Hunting season is almost here and there are just a few mop-up chores left to ensure you enter and exit your stands without alerting deer to your presence.
August is a special time for those anticipating the upcoming archery deer season. Some southern states open in August and many mid-west states open around the first week in September. The bucks are all but finished growing antlers, so you know which bucks are shooters.
This is also the time to fine-tune your early-season sets and lay a game plan for early-season success. Use cameras and long-rang surveillance to tweak your sets. Be sure to place cameras and move stands or blinds during the middle of the day when deer are bedded. We’re too close to opening day to risk pushing a mature buck from his core area prior to season. Once you have these sets tweaked, stay out and don’t check cameras. This is where cellular cameras shine. Keep your intrusion completely away from the sets.
If you’re planning to hunt from a ground blind, get it adjusted and brush it in good; deer need time to get used to ground blinds. They are not like turkeys, normally they come completely unglued if you try to set and hunt unless you can set inside the canopy of something like a cedar tree or brushy plant.
Clear Entry and Exit Trails
Plan your route in and out very carefully; you’ll want to hunt these sets again, so don’t burn them your first sit. For stands you have hung for later in the season, such as pre-rut and rut, now is a good time to clear your entry and exits paths if possible. By clearing, you may want to mow or weed eat a path through tall weeds, trim limbs and underbrush as well as rake leaves out of your path the last 50 yards to your stand or blind. Anything you can do to keep from leaving human odor and eliminating a noisy approach is a positive. Note: this only makes sense if it’s in moderation, and obviously this probably isn’t possible on public land.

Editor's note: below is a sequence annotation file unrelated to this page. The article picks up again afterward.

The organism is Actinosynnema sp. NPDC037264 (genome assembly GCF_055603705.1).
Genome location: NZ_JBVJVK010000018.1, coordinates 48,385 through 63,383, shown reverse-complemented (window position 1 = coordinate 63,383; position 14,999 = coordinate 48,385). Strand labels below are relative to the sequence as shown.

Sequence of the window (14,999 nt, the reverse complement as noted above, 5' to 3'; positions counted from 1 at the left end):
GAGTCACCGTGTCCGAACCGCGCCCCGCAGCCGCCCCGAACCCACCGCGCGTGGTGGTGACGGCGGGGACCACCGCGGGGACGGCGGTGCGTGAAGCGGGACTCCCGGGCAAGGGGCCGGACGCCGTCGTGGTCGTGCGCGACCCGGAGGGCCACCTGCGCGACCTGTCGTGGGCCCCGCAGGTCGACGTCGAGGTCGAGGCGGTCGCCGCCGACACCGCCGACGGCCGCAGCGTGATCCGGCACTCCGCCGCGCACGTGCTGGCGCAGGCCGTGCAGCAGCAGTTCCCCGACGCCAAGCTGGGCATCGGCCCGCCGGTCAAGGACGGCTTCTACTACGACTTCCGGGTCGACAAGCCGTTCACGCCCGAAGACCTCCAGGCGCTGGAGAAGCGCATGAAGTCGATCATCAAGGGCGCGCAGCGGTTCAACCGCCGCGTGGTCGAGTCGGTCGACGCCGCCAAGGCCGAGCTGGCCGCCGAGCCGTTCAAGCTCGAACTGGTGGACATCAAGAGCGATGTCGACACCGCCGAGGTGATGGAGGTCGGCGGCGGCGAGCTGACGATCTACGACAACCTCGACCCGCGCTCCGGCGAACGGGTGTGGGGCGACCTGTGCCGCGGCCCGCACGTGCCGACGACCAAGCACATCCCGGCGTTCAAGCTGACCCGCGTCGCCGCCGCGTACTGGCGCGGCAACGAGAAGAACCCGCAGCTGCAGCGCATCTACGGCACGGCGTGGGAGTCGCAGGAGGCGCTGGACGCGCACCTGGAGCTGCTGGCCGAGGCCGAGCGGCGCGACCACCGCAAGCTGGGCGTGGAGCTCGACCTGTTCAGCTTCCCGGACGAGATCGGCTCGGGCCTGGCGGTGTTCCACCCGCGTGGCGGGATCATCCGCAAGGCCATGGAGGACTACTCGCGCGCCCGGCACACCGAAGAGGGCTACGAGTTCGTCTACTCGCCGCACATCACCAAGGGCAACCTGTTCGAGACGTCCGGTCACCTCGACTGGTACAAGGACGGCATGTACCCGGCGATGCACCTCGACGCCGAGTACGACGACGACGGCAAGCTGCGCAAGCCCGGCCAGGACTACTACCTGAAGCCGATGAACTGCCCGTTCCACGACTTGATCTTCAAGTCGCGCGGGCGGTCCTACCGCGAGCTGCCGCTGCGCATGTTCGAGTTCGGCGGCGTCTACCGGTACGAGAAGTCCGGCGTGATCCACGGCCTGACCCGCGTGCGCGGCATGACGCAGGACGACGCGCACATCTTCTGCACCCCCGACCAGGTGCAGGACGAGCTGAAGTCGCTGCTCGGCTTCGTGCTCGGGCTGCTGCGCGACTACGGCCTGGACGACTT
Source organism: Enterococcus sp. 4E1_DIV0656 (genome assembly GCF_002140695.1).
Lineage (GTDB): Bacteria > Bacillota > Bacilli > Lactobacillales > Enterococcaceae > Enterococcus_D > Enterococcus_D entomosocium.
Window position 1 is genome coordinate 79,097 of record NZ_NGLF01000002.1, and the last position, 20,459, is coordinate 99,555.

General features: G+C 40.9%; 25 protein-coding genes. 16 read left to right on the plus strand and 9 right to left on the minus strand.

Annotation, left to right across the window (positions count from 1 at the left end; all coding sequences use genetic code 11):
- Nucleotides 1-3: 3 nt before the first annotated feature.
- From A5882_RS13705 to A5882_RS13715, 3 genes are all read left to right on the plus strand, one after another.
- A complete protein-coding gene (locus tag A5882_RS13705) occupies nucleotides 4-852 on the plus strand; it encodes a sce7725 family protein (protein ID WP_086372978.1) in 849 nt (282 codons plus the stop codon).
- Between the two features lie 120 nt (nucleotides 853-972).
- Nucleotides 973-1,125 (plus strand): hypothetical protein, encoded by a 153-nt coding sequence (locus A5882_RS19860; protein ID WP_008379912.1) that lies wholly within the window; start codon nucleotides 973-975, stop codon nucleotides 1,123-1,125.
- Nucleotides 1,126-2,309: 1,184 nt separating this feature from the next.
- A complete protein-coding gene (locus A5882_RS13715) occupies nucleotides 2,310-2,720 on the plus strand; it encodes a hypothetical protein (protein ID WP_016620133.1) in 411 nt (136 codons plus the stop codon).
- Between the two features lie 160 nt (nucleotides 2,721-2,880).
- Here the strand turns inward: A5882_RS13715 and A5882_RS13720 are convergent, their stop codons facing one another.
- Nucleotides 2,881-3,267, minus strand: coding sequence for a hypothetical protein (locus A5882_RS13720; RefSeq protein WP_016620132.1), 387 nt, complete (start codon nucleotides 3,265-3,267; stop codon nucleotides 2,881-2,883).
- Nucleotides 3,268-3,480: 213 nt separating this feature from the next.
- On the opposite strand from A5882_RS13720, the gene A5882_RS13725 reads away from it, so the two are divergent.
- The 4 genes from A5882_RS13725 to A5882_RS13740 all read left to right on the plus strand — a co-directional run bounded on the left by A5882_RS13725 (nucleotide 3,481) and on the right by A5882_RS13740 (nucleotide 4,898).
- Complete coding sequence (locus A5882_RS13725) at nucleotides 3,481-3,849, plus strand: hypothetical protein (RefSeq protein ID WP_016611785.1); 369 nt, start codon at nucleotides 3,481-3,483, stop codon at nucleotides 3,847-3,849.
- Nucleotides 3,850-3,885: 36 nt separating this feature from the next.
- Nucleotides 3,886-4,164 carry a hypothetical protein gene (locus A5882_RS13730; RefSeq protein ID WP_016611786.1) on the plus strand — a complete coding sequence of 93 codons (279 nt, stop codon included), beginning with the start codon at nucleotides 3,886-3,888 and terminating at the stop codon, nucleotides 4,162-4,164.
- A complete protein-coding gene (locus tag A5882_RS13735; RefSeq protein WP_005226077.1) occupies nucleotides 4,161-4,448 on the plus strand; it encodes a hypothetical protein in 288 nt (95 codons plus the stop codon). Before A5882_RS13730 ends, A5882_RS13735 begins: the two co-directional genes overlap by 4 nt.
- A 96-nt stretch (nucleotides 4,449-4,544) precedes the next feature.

Eliminate Scent During Set Up
When tweaking your sets and ground blinds, be sure to use Code Blue’s D/CODE scent-elimination spray to help reduce human odor. Spray the stand including the ladder sticks. This goes for a ground blind, as well. Set the blind up before you head to the woods and thoroughly spray it down. Then re-spray after setting it up and brushing in. You can’t be too careful! Do all you can to ensure you leave the least amount of human odor possible.
Prepping in anticipation of the fast-approaching season can be nearly as fun as a successful hunt. Do it correctly and you’ve increased your odds for a successful early-season hunt.